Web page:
Breakwater could not save homes, road and fish processing plant from storm in northern Cape Breton

Residents of northern Cape Breton are shocked by the strength of post-tropical storm Fiona, which devastated the small community of New Haven near Neil’s Harbour.

It destroyed a road and damaged the fish processing plant, houses and boats.

Roland Michaelis, operations manager for Victoria Co-op Fisheries, said the plant usually prepares for storms, but this time the high tide coincided with the storm surge and created waves of six to eight. meters.

The factory is behind a breakwater, but even that didn’t help.

« I didn’t expect…to miss a corner of the building and part of the first floor is missing, » Michaelis said. « It’s just devastation.

« The building just couldn’t take it. Even the concrete walls crumbled during the storm, which shows you the kind of strength it had. »

The Victoria Co-op Fisheries processing plant and New Haven Road, both inside the New Haven Cove breakwater, suffered severe damage from Saturday’s storm. (Tom Ayers/CBC)

Victoria Co-op Fisheries is the largest company in the county, with up to 150 employees. It buys the catches of 120 fishing boats.

« People either work at this facility or are fishermen here, » Michaelis said.

The fishing season has been over for weeks and the processing just ended on Friday.

The plant has suffered millions of dollars in damage and another million dollars worth of frozen seafood is at risk of spoilage.

The factory has up to seven refrigeration units containing frozen seafood when the electricity went out.

« Some of them are quite waterproof and wouldn’t have any water penetration, » Michaelis said. « The others, once the water gets inside, this product is practically damaged and we couldn’t sell it. »

roland michaelis neils harbour
Roland Michaelis, operations manager at the Victoria Co-op Fisheries processing plant in Neil’s Harbour, Nova Scotia, says no one predicted a storm powerful enough to destroy a concrete wall. (Tom Ayers/CBC)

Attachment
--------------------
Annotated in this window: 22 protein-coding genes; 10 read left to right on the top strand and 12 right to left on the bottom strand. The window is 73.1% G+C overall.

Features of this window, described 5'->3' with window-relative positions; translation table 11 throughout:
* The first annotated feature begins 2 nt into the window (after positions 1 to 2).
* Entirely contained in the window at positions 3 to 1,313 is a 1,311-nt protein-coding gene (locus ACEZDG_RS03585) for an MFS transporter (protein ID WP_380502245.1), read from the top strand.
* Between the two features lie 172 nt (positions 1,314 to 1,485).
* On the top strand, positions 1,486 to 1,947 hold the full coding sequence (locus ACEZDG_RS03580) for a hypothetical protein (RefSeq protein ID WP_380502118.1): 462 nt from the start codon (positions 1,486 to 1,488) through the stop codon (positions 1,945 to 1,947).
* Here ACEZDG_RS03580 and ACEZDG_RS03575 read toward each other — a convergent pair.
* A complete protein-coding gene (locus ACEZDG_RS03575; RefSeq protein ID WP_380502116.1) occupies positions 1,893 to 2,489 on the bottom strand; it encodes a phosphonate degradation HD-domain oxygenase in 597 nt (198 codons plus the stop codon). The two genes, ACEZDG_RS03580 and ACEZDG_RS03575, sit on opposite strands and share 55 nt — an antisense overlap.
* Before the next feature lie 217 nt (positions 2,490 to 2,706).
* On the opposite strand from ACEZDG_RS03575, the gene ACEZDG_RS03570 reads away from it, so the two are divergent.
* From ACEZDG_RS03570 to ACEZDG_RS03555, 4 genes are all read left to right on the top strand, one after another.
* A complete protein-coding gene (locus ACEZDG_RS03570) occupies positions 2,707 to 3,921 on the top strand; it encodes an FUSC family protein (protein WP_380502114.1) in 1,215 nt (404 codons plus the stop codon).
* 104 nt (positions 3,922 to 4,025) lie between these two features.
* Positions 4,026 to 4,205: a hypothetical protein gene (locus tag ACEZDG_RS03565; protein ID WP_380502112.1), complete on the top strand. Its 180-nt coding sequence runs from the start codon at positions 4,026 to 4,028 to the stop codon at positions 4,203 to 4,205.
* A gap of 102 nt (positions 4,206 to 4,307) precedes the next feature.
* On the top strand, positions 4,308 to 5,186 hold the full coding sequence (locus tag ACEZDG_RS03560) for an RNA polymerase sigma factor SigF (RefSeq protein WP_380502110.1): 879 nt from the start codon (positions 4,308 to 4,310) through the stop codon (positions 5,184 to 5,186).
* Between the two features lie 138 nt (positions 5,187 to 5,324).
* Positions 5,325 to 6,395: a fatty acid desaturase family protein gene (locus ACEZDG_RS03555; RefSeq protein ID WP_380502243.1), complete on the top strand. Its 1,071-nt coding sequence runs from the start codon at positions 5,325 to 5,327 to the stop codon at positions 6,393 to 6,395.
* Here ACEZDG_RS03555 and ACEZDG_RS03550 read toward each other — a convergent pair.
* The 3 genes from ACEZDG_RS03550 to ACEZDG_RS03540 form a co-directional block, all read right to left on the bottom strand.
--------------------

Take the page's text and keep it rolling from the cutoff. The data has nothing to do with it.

On Sunday, workers were busy moving pallets of frozen crabs and bait into the co-op’s freezer trucks, called reefers.

« We’re trying to get as much as we can into the reefers, but we’re not going to be able to get all the product into the reefers, » Michaelis said. « Where will we find the rest, we’re not sure, but we’re working on it. »

Two 12 meter long shipping containers filled with product were lifted from their platforms and moved 30 to 40 meters along the jetty.

About 30 temporary foreign workers from Mexico were due to leave after processing was completed, but were unable to get out on Sunday.

The cooperative is now trying to book new flights for them and find a bus to pick them up.

Michaelis said he hopes to get the plant back into operation when the fishing season opens in April, but that depends on the company’s ability to replace damaged processing equipment.

“I think we can put the building together and fix the exterior in a few months,” he said. « Equipment usually takes a long time to order and it’s more technical than before, so equipment usually has delivery times. »

new haven road bridge
Part of the wooden deck of a bridge on New Haven Road near Neil’s Harbour, Nova Scotia, ended up hundreds of yards across the cove after Saturday’s storm. (Tom Ayers/CBC)

Michaelis is optimistic, however.